An Artist Who Fails … And Fails Yet Again

  • onDecember 18, 2015
  • Vol.30 Winter 2015
  • byKim Takhwan

What is so special about being a writer? From time to time, I get asked this question. It sounds like a run-of-the-mill question, but answering it isn’t easy. When I started off as a writer, I could afford to be evasive. But now that nearly twenty years have passed, I’ve come up with two answers to this question.

The first is that writers are artists who live within overlapping time periods. Anywhere from one year to five years, Kim Takhwan the writer criss-crosses the timeline of the year he is living in and that of the novel he is working on. In the mornings, he is in his study, striding across the era in which his novel is set; after lunch, he deals with the minute problems of his life in 2015. Humans can hope to live up to, say, a hundred years at most, so traveling to another age every time one sits down to write is a privilege only a writer enjoys. What’s more intriguing is the tension between these different time periods. Even if you’re fully aware of the differences between them, the events occurring in one timeline influence those in the other. While a writer is free to accept or reject that influence, he can’t help but be conscious of it.

The second answer is that writers are artists who taste failure every time they write. Naturally, a writer will leave no stone unturned to ensure her story is flawless on the drawing board, even before starting on the first draft. She’ll be busy refining the plot, making field trips to the places that form the backdrop of the story, interviewing experts, and reading related books and articles. The story born out of this process will look perfect, like the blueprint for a building. Yet, when she puts pen to paper, the story will invariably change. This change may be triggered by any one of the elements that make up the novel. Changes in the personality or the weight of the characters in the story are common; even places or timelines that form the backdrop of the story tend to change, not to mention the degree of conflict, which might strengthen or weaken. If nothing else, the weather, the sounds, or the wind’s direction may change.

And it doesn’t stop with a single change. A small change can lead to a chain reaction that forces the writer to touch up other parts of the story. Such changes often don’t allow for careful deliberation but instead arise with pressing urgency in the thick of writing. The writer is forced to leave behind the path he carefully surveyed, and tread on an unfamiliar path whose destination isn’t even clear at times.

When I was an aspiring novelist years ago, I’d be left exhausted by such vagaries. I’d resolve to prepare thoroughly for my next work, to write it from start to finish without making any changes. But never once did I complete a novel without reworking the story. No matter how thoroughly I prepared, I’d be forced every time to make changes in unexpected places; even if I tried to come up with ways to continue the story without going back and changing something, I’d have to admit defeat in the end. I’ve reached this stage in life after failing, and failing yet again, to stick to the story I had in mind at the outset.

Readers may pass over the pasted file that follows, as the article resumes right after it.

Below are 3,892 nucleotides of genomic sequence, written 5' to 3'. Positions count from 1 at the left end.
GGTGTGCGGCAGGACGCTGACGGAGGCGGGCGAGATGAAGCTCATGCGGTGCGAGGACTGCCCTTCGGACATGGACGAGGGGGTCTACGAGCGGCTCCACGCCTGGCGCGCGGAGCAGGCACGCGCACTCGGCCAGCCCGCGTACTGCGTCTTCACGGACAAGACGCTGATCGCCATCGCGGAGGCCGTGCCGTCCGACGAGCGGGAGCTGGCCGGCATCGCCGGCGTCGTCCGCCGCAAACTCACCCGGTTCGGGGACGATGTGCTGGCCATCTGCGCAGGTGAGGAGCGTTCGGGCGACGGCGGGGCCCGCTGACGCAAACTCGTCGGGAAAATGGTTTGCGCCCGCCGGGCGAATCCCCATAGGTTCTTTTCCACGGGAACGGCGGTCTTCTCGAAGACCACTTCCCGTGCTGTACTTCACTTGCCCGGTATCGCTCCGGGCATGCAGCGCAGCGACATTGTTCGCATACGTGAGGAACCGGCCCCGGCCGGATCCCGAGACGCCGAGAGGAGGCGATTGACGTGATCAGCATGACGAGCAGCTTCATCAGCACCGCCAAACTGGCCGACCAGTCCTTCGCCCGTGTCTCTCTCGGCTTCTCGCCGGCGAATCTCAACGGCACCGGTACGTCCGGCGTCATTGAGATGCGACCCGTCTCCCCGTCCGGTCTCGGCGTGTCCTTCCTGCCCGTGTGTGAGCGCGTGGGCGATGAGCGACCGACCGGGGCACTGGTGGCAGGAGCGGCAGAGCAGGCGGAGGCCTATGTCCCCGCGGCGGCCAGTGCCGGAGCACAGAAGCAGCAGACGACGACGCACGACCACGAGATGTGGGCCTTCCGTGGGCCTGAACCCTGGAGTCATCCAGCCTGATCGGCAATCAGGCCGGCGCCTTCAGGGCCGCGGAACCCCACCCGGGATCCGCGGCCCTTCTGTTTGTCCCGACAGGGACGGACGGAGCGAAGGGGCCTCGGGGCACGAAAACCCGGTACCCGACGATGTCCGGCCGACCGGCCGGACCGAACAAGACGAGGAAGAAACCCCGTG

After a decade of this arduous struggle, I’ve changed the way I think. Even if I turn the plot over and over again in my head before putting pen to paper, in the end, fiction is an art form in which a sentence invariably changes as it ends and moves on to the next. Like how you unfold a map and draw up detailed plans, and yet when you’re on the ground your trip doesn’t go ahead as planned.

I haven’t stopped making meticulous preparations for my novels. I prepare just as before, only now I wait for the moment when a need for a change will present itself. And when that moment arises, when I have to make revisions to the story, I’m no longer flustered or thrown into despair like before, but rather imagine how the story will unfold with this new adjustment. It’ll be a new story, entirely different from the one I pictured at the outset. Every so often, as I’m reading novels by my favorite authors, I wonder: At what point did this story change from the one the writer originally had in mind? Why did it need to change?

I’ve always counted endurance as one of the greatest gifts a writer can have. Having spent the last twenty years writing novels, I’ve now realized that quick reflexes are just as important. Fiction writing isn’t the only field where these qualities are a prerequisite; even in life, apart from the stamina needed to dutifully carry out one’s responsibilities every day, one also needs the ability to react quickly and wisely in order to tackle various problems that may arise anytime. Depicting the life of humans with endurance and quick reflexes by writing novels that also require these same qualities is a job in which joy and agony overlap. The readers who read my novels are also human, so the pain and suffering might become threefold. Therein lies the reason behind my choice for this essay’s title: “An Artist Who Fails … And Fails Yet Again.” 


by Kim Takhwan

Author's Profile

Kim Takhwan made his literary debut in 1996 with the novel A Love Story of Twelve Whales. Historical novels are his forte, with several of them being adapted for television and cinema, including How Rueful to Be Forgotten (2002); I, Hwang Jini (2002); Death by Fiction (2003); Hyecho (2008); The Immortal Yi Sun-sin (2004); and Russian Coffee (2009). His most recent novel is The Magician from Joseon (2015).